Let’s talk: What is rentvesting?
10 October 2017
When and where can I afford to buy? You’re certainly not alone if this is a question you’re grappling with given the surge in property market commentary, shift in property prices and sentiment surrounding housing affordability in our nation’s capital cities.
While the great Australian dream of owning a home is still very real for many, it is evolving and people are taking different home-buying pathways to get their foot through the property market door. This includes tactics like rentvesting.
Rentvesting is when an aspirational home owner purchases a property, within their budget, to lease out and rents a property where they would prefer to live. This is popular among people who work in the CBD but want to own a property in the suburbs.
While there are different views about renting as an investment strategy, rentvesting allows you to maintain the lifestyle you want now, while also starting your investment portfolio.
Of course, as with any financial decision, it’s important to look at all the facts and make a decision based on what works best for you. It’s always a good idea to discuss your financial profile with your financial institution or mortgage broker, to gain a further understanding of how much you can afford to borrow and repay.
One of the key things to consider is that if, for whatever reason, you stopped receiving regular rental payments for your investment property, could you afford to cover your loan repayments and rent?
And with the shift in interest rates for investor loans, it’s important to consider potential rate changes when working out what you can afford to buy. A 1 per cent interest rate rise, from 5 - 6 per cent, on a variable $300,000 investor loan, could cost nearly $100 per fortnight more in repayments.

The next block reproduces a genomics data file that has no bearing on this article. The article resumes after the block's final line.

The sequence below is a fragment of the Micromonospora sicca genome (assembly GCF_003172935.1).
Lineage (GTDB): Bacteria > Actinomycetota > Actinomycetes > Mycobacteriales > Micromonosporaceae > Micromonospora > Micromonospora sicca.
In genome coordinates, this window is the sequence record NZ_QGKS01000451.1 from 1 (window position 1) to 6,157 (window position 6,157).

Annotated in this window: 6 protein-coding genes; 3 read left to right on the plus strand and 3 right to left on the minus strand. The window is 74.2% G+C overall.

Another thing to consider are the tax implications. While you may be able to claim interest payments on your loan as a tax deduction, you may also be liable to pay tax when you sell the property.
Make sure you research the suburbs you’re looking to buy in to get an understanding of what properties are available, the suburb median pricing and nearby facilities like schools, shopping centres and parks.
Speaker: Jessica Bartlett
I guess basically for us we really wanted to get into the housing market, we really wanted to get a house but we both are from the Gold Coast and didn’t want to do the commute to Brisbane – we both work in Brisbane.
It’s fun – it’s not any cheaper or more expensive in my opinion but there is just so much to do, you’re closer to work and I think you just get a little bit of a snippet of another lifestyle before you settle down somewhere else.
We’re missing out, we want to be in our house – we’re excited. We have this beautiful house that we want to live in and we’re not there yet, so for me that is definitely a con.
We definitely looked at how much our rent costs up here and what our repayments would have to be and we did have to give up a couple of nice houses because they just were out of our reach if we were to run out of renters.
I think first of all you need to really understand your own budget, what you can afford and what you are willing to go without to ensure that you always have that money aside should anything go wrong.
If you’re looking for a long-term tenant maybe look for areas that are near schools or areas where you are going to have those people are who are definitely going to be there for the long haul so you don’t have those periods of time in between renters.
Media Inquiries: Ashleigh Paterson 0407 925 665